I want to hold the mirror up to society. I try to do shows, that highlight the best in us, and sometimes it means highlighting the worst. — Livia Genise
With her fine bones and raven curls, Livia Genise is a musical comedy diva. But visiting over coffee at Bloomsbury’s café, I found she is also a serious artist with remarkable integrity.
EH: Does anyone ever call you the Queen of Camelot?
LG: You know, one of the reasons we call it Camelot is that I envision a round table where everyone is valued. There doesn’t need to be somebody that is at the head, but I’m responsible for the quality of what we do.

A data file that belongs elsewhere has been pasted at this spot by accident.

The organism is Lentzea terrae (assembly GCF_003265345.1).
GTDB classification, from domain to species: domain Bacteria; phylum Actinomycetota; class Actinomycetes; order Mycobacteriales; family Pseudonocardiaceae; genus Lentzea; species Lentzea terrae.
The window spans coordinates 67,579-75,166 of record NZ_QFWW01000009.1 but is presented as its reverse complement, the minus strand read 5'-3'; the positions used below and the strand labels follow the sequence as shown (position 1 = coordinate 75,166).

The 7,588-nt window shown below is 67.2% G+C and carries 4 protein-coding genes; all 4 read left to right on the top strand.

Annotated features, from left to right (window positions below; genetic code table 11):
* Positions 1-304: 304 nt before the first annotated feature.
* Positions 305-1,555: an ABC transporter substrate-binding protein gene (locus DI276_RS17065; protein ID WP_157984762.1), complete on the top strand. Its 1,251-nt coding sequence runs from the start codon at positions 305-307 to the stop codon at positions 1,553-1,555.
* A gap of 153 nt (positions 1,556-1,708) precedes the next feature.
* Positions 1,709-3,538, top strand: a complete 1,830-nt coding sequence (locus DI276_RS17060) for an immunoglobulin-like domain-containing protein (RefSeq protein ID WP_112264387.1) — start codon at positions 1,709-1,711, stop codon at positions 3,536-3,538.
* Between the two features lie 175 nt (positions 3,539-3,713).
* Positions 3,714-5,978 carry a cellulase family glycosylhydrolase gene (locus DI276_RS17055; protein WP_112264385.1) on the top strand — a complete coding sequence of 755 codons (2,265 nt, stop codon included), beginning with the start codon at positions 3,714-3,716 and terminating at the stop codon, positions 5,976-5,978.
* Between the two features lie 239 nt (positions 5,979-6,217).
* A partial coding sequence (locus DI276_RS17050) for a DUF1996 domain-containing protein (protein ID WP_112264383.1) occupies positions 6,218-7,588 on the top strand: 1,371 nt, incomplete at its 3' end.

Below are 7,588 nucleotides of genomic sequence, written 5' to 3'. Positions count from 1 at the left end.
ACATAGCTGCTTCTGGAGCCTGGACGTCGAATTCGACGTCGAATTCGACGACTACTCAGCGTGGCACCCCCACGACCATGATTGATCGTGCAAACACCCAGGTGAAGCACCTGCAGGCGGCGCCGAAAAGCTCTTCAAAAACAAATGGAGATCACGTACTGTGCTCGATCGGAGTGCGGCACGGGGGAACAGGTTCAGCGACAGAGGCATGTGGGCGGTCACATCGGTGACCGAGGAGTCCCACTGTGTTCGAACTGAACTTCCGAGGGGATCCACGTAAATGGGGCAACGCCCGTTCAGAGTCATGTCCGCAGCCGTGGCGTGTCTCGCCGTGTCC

I try to do shows each year that are thoughtful, but also bring in the audience. It’s hard to sell shows with dark subjects. I usually do something each year that is not making Camelot’s political statement, but that is thought provoking. My first year the play was “The Music Lesson,” which was about the war in Sarajevo, the siege, and how it affected artists and children. That was powerful and very well attended.